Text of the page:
Always on the go

By Gabrielle Fimbres

Fatherhood makes Neal Weitman a better man.

“Being a parent challenges you to be a better person,” said Weitman, GM of Royal Automotive Group. “The kids are always watching.”

Weitman, a 2014 Father’s Day Council Tucson Father of the Year, is the second devoted Weitman father to receive the honor. His dad, Paul Weitman, was in the first group of dads honored by the organization in 1995.

“I think it’s a neat legacy – and a great honor,” Neal Weitman said.

The family has a long history in the Tucson automotive business. When Neal was a child, the family lived in Florida, where his dad worked as a manager at a Buick dealership. When Zimmerman Buick in Tucson became available for sale, a group of dealers in the southeast had an opportunity to buy it – but none wanted to move west.

The dealers loaned Paul Weitman the money to buy it, and – as Weitman lore goes – Paul called his wife, Betty, and said, “The deal is done – we are moving to Tulsa, Arizona.”
Paul denies it.

Today, the Royal Automotive Group has grown to include Lexus of Tucson, Jaguar, Land Rover, Kia, Mini, Buick, GMC and Cadillac, plus Certified Pre-Owned and the body shop.

Neal graduated from Salpointe Catholic High School and went on to play football at the University of San Diego. He returned to Tucson 19 years ago and sold cars at Royal, working his way up to manager and now GM.

He and his wife, Virkine, married in 1999. They have three children – Grant, 12, Daniella, 10, and Julia, 7.

The family is always on the go – with soccer, basketball and gymnastics, as well as athletic events at The University of Arizona, vacations and plenty of good old-fashioned fun.
“We have always been really involved with our children,” Weitman said. “We love to play.”

Weitman said fatherhood has changed in that very busy dads are able to be more involved.

“You go to a play or some other event at school and all of the dads are there. I don’t think that was the case 30 years ago. You don’t want to hover, and you need to let kids be disappointed once in a while, but it is important to be there.”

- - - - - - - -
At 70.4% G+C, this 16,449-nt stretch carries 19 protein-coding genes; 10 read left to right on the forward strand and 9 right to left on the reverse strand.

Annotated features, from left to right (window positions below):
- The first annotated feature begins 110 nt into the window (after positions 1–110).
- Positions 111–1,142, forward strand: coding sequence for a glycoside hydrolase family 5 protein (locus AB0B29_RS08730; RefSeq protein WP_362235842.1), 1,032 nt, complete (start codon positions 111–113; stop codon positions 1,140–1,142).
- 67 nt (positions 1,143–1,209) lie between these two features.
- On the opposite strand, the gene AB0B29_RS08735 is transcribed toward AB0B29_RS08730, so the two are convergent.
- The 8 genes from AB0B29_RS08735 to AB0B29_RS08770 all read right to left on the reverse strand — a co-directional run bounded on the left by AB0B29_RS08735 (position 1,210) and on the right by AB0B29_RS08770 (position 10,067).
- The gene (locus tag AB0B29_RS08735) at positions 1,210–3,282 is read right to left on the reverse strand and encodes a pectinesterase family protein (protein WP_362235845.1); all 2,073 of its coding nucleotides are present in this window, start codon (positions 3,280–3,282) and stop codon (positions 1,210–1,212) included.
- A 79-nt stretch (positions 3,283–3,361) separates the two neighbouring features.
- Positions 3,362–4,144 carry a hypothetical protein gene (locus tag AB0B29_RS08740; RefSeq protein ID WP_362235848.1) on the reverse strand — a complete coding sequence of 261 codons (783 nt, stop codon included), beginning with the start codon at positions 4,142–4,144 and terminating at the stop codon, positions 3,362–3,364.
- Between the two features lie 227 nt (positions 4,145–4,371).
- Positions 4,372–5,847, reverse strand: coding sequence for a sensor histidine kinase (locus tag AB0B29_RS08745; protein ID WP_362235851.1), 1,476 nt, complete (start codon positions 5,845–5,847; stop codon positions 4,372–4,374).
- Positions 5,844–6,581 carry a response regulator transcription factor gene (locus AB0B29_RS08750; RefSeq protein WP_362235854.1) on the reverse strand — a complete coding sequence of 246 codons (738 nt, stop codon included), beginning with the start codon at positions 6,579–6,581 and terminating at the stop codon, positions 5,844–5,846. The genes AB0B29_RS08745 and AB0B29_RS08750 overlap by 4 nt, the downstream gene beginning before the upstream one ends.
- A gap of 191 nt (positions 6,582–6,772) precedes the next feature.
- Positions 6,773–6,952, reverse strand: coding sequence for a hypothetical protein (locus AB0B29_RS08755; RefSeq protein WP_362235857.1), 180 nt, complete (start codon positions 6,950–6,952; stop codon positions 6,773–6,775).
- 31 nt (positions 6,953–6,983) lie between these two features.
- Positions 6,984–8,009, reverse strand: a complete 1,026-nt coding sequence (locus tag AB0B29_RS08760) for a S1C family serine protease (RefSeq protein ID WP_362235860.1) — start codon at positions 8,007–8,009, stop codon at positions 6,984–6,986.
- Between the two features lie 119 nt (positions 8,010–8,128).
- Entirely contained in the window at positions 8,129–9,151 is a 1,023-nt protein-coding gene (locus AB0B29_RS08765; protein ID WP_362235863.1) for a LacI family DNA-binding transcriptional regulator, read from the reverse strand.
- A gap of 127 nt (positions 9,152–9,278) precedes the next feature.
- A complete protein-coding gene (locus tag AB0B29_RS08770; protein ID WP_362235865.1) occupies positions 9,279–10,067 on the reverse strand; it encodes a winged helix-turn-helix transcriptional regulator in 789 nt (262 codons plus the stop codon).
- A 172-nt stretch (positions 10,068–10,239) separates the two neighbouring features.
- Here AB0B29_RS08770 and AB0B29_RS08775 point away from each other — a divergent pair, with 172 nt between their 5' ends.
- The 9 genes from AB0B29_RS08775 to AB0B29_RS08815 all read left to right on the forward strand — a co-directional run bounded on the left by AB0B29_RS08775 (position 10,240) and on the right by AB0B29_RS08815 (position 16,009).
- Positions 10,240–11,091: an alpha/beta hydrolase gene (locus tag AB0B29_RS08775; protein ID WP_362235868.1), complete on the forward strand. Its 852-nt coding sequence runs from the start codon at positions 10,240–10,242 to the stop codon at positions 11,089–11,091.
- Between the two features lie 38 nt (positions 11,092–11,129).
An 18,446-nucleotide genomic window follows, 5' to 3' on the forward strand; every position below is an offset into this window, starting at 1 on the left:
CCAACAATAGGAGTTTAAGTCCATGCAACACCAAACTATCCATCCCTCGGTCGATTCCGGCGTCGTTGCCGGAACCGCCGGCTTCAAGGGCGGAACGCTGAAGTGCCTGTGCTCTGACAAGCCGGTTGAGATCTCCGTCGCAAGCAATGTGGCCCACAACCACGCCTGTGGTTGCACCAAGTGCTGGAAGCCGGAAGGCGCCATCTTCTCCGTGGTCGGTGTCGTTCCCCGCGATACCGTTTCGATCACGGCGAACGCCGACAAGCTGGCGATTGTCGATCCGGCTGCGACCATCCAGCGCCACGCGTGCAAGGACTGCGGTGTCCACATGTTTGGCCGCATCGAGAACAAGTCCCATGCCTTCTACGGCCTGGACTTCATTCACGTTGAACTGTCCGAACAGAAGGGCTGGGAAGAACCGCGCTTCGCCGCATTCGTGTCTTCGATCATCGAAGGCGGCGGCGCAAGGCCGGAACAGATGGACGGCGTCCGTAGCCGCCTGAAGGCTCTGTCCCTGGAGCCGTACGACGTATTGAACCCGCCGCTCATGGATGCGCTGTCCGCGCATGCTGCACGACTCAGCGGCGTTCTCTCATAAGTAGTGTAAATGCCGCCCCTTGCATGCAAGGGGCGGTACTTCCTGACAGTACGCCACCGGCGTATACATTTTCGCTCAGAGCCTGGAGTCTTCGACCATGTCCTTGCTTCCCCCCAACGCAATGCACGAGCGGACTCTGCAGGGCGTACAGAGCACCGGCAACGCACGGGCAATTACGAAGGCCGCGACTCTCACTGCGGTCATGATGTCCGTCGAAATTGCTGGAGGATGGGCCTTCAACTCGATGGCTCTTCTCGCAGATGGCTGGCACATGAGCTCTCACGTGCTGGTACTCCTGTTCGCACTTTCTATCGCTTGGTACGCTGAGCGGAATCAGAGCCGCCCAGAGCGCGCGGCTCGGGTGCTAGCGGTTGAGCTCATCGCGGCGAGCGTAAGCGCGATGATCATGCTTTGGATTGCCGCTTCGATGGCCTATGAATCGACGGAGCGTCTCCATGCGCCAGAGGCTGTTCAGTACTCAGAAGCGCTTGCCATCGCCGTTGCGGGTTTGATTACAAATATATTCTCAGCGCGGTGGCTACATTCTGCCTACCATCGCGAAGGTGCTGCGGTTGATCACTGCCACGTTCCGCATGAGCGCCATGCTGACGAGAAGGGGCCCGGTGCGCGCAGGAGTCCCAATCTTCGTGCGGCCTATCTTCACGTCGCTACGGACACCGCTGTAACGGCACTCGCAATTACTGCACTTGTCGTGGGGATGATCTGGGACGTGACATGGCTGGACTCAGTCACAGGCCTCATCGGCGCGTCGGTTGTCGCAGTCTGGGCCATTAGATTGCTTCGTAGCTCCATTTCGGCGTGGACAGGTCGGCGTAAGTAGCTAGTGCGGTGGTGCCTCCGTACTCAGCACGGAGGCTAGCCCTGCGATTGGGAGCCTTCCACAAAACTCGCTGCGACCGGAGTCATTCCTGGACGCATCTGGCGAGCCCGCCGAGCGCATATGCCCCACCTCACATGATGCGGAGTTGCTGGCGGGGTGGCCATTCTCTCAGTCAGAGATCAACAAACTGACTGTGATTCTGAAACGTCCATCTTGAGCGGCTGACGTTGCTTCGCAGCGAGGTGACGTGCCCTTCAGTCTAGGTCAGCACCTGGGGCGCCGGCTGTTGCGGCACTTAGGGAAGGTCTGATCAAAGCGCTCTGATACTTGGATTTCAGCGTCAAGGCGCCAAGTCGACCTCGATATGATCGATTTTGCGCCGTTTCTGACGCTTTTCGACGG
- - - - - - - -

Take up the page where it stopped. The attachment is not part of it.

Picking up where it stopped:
He said technology helps, but is also a curse.

“In some ways it makes life easy, but I check my phone all night long.”

Blessed with healthy children, Weitman said it is important to raise money for type 1 diabetes and other childhood illnesses.

“Diabetes is a lifelong issue. The Steele Children’s Research Center has really grown the research. To be able to contribute to that research is very meaningful.”

Weitman is active in the community and is president of the Tucson Conquistadores. He has been involved in a number of charities through Royal.

“We are a big small town, and if you can be involved in helping the community, it’s what you should do.”

Royal receives 50 to 60 donation requests a month, many from customers. “We try to give to as many as possible. We really believe in making our community a better place to live.”
Weitman said Tucson has much to offer.

“I’d like to see us grow a little more and improve our infrastructure,” he said. “We don’t want to be known as the community that loses things. We want to attract businesses and visitors and events that benefit all of us. We have room to grow.”

He said the automotive business is rebounding from the economic downturn.

“Business is good for us, and we have been able to expand. The luxury market is growing and manufacturers are adapting to new Environmental Protection Agency regulations. Cars are now more fuel efficient and smaller.”

With about 375 employees, Royal strives to be an excellent place to work and do business, Weitman said. “Belly to belly, eye to eye, we want our customer service to be the best. And when someone comes to work here, we feel a responsibility to make it work well for everyone.”

He said his dad has been a good role model as a father and a businessman. Weitman is passing on the parenting legacy to his children.

“Parenting isn’t easy – but nothing worthwhile is.”

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